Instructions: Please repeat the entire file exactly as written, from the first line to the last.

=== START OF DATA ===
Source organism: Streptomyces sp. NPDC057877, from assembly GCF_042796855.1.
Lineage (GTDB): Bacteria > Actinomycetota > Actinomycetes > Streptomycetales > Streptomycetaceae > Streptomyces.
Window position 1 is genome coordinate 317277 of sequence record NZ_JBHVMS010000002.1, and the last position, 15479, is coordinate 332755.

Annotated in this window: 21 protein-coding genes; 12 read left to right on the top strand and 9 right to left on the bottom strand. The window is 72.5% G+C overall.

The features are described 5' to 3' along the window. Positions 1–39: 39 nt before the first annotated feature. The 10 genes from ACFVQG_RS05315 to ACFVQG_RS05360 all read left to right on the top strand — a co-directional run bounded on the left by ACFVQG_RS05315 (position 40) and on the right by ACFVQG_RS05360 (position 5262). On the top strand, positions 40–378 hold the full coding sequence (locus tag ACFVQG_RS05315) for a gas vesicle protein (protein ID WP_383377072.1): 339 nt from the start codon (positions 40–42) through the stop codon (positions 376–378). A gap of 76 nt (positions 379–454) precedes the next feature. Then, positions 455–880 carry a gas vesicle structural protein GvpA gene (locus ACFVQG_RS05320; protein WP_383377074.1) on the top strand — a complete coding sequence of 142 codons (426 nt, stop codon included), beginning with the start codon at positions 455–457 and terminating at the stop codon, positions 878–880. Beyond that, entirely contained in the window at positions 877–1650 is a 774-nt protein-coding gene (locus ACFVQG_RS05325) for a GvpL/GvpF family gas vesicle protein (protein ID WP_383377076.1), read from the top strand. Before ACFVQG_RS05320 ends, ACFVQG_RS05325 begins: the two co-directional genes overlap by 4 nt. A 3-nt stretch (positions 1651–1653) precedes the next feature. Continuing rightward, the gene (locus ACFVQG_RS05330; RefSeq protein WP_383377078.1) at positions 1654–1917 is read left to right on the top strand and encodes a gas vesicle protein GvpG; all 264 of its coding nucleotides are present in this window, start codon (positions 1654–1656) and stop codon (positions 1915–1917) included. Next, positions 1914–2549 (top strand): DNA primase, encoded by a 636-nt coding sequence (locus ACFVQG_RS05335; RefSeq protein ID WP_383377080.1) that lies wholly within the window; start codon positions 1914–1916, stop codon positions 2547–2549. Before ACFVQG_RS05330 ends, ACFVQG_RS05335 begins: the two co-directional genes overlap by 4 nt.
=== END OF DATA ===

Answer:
Source organism: Streptomyces sp. NPDC057877, from assembly GCF_042796855.1.
Lineage (GTDB): Bacteria > Actinomycetota > Actinomycetes > Streptomycetales > Streptomycetaceae > Streptomyces.
Window position 1 is genome coordinate 317277 of sequence record NZ_JBHVMS010000002.1, and the last position, 15479, is coordinate 332755.

Annotated in this window: 21 protein-coding genes; 12 read left to right on the top strand and 9 right to left on the bottom strand. The window is 72.5% G+C overall.

The features are described 5' to 3' along the window. Positions 1–39: 39 nt before the first annotated feature. The 10 genes from ACFVQG_RS05315 to ACFVQG_RS05360 all read left to right on the top strand — a co-directional run bounded on the left by ACFVQG_RS05315 (position 40) and on the right by ACFVQG_RS05360 (position 5262). On the top strand, positions 40–378 hold the full coding sequence (locus tag ACFVQG_RS05315) for a gas vesicle protein (protein ID WP_383377072.1): 339 nt from the start codon (positions 40–42) through the stop codon (positions 376–378). A gap of 76 nt (positions 379–454) precedes the next feature. Then, positions 455–880 carry a gas vesicle structural protein GvpA gene (locus ACFVQG_RS05320; protein WP_383377074.1) on the top strand — a complete coding sequence of 142 codons (426 nt, stop codon included), beginning with the start codon at positions 455–457 and terminating at the stop codon, positions 878–880. Beyond that, entirely contained in the window at positions 877–1650 is a 774-nt protein-coding gene (locus ACFVQG_RS05325) for a GvpL/GvpF family gas vesicle protein (protein ID WP_383377076.1), read from the top strand. Before ACFVQG_RS05320 ends, ACFVQG_RS05325 begins: the two co-directional genes overlap by 4 nt. A 3-nt stretch (positions 1651–1653) precedes the next feature. Continuing rightward, the gene (locus ACFVQG_RS05330; RefSeq protein WP_383377078.1) at positions 1654–1917 is read left to right on the top strand and encodes a gas vesicle protein GvpG; all 264 of its coding nucleotides are present in this window, start codon (positions 1654–1656) and stop codon (positions 1915–1917) included. Next, positions 1914–2549 (top strand): DNA primase, encoded by a 636-nt coding sequence (locus ACFVQG_RS05335; RefSeq protein ID WP_383377080.1) that lies wholly within the window; start codon positions 1914–1916, stop codon positions 2547–2549. Before ACFVQG_RS05330 ends, ACFVQG_RS05335 begins: the two co-directional genes overlap by 4 nt.